"Joyous Noel by Gilbert B. Jansen Jr. is the sort of color motion picture record of an American family's Christmas that so many home-loving cameramen dream of producing - but seldom do. Undoubtedly the producer and all members of his family will treasure this film immediately. Not a great work, Joyous Noel is nevertheless an unusually good Christmas film in which all of the preparations and celebrations found in graceful family living are depicted through the activities of a young couple and their two children. Well lighted scenes, technically proficient camera work, pleasant acting by all concerned, and a background of Christmas carol music all contribute to make this a thoroughly pleasant production" PSA Journal, Jan. 1955, 50.
"New England Holiday is the kind of travel film any movie maker should be proud to produce. Replete with human interest and a warm feeling of good fun, this two reel record is distinguished by a wealth of splendid compositions and natural camera treatment. Albert F. Watts has lavished on such typically New England subjects as Gloucester harbor, the fishing fleet or a clam bake the sensitive feeling of an artist for line and mass and the alert understanding of cinematics of a genuine movie maker. Smoothly integrated sequences have been edited with unerring suavity and liveliness, comprising a whole which is both vital and lovely to look at. The production is fundamentally weakened only by a selection of title wordings considerably less spirited and effective than the films which they accompany." Movie Makers, Dec. 1938, 620.
"RATAMATA is a portrait of the diverse opinions of Chicagoans (ranging from high school students to habitual mayoral candidate Lars Daly) as they reflect on the general state of affairs in America, the war in Vietnam, social and racial conflict, freedom and personal liberty, happiness, and social justice." Chicago Film Archives
En Noche Buena, un hombre lleva su automóvil a un mecánico para que sea arreglando mientras el camina por una ciudad. Mientras el mecánico trabaja en el vehículo, recibe una llamada telefónica que lo distrae, y después da el coche al hombre, diciéndole que está arreglado. Mientras el hombre está ya en el camino, el mecánico recuerda haberse distraído y no haber apretado los tornillos de la rótula del automóvil, lo cual pone en peligro la vida del conductor. El mecánico intenta contactarlo desesperadamente a través de la policía de caminos mientras imagina que si muere, él será considerado culpable. El conductor eventualmente pierde el control del vehículo y queda varado en un camino solitario, desde donde contacta al mecánico quien agradece a Dios que nada terrible haya pasado. El filme termina con imágenes de luces navideñas en la ciudad y un letrero que muestra la rótula.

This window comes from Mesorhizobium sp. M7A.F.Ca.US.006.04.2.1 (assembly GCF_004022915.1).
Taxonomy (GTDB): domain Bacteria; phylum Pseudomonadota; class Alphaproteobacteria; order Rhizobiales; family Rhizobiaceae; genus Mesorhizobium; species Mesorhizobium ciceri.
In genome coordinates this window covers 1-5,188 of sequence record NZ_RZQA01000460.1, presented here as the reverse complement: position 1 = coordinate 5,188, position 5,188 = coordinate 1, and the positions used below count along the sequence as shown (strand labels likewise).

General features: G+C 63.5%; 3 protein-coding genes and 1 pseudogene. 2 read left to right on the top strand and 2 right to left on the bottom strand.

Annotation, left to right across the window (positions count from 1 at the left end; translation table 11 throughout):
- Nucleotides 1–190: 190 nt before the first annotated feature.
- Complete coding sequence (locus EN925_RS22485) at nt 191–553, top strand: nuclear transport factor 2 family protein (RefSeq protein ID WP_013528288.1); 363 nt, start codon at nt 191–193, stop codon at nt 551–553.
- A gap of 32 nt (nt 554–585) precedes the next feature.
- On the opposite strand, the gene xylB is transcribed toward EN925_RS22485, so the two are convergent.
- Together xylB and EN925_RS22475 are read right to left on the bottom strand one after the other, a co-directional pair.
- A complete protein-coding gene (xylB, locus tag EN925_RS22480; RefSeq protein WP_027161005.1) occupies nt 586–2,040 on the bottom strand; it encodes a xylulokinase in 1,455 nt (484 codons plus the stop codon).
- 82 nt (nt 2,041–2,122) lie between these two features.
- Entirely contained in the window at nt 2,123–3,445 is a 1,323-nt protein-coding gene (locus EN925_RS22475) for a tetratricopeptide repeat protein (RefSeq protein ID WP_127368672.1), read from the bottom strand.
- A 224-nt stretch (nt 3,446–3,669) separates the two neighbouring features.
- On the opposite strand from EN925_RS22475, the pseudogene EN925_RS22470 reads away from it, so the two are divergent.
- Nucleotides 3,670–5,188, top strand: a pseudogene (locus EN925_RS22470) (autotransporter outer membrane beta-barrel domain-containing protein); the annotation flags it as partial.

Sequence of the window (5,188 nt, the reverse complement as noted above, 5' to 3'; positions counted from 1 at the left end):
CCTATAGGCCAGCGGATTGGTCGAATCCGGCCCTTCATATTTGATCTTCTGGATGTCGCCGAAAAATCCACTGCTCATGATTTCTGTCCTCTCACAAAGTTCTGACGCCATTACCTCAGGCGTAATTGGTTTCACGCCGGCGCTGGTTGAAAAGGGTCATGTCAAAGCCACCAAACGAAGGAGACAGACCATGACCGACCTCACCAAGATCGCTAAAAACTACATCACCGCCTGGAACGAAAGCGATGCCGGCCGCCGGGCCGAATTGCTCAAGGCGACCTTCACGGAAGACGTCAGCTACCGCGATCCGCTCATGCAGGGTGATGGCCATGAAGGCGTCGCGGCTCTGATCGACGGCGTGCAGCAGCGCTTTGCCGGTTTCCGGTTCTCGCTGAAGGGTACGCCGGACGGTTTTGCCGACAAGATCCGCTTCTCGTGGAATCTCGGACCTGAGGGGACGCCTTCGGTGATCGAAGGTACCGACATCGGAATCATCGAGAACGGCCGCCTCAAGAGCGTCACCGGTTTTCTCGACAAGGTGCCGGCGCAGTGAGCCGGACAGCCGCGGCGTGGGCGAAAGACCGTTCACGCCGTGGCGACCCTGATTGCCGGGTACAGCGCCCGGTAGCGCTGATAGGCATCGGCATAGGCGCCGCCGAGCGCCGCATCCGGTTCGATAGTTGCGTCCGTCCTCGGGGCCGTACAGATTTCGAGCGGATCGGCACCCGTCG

On Christmas Eve, a man takes his car to a mechanic to get it fixed while he walks around a city. When the mechanic is fixing the car, he gets distracted by a phone call, then he gives the car to the man and tells him it is fixed. While the man is already on the road, the mechanic remembers getting distracted and not tightening the screws of the car's ball joint, which endangers the passenger's life, so he tries to contact him desperately through the road police and imagining him claiming that his death was his fault. Eventually the man loses control of his car and gets stranded in a lonely road, he contacts the mechanic who thanks God that nothing terrible happened. The film ends with images of Christmas lights in the city and a sign showing the ball joint.
"'Santa Visits Elaine,' 16mm. in color, by John E. Pohl of Cicero, Ill., was the winner in the home movies class. The picture is finely done. It greets you with an unusually strong title when it flashes upon you on the screen. No filters are used. There are few characters in the story—as a matter of fact Elaine and her mother carry the greater burden of the cast. To be sure, Santa is in the limelight long enough to do a little tree and interior decorating. Elaine looks a trifle large to accept as gospel truth all the conversation sometimes handed to children about the comings and goings of Santa Claus, but the young lady does or is caused to do one good deed which may indicate one of two things: either she is going to do her utmost to entertain Santa while he is visiting that house or else she has a line on the habits of the male person who is in her mind slated to do the hanging. She very prominently places a bottle of beer and a large glass right where the visitor cannot miss it. Does he miss it? No, he does not. In spite of the obstacle presented by the phoney mustaches he gets around them." American Cinematographer, Jan. 1939, 17.
Total Pages: 2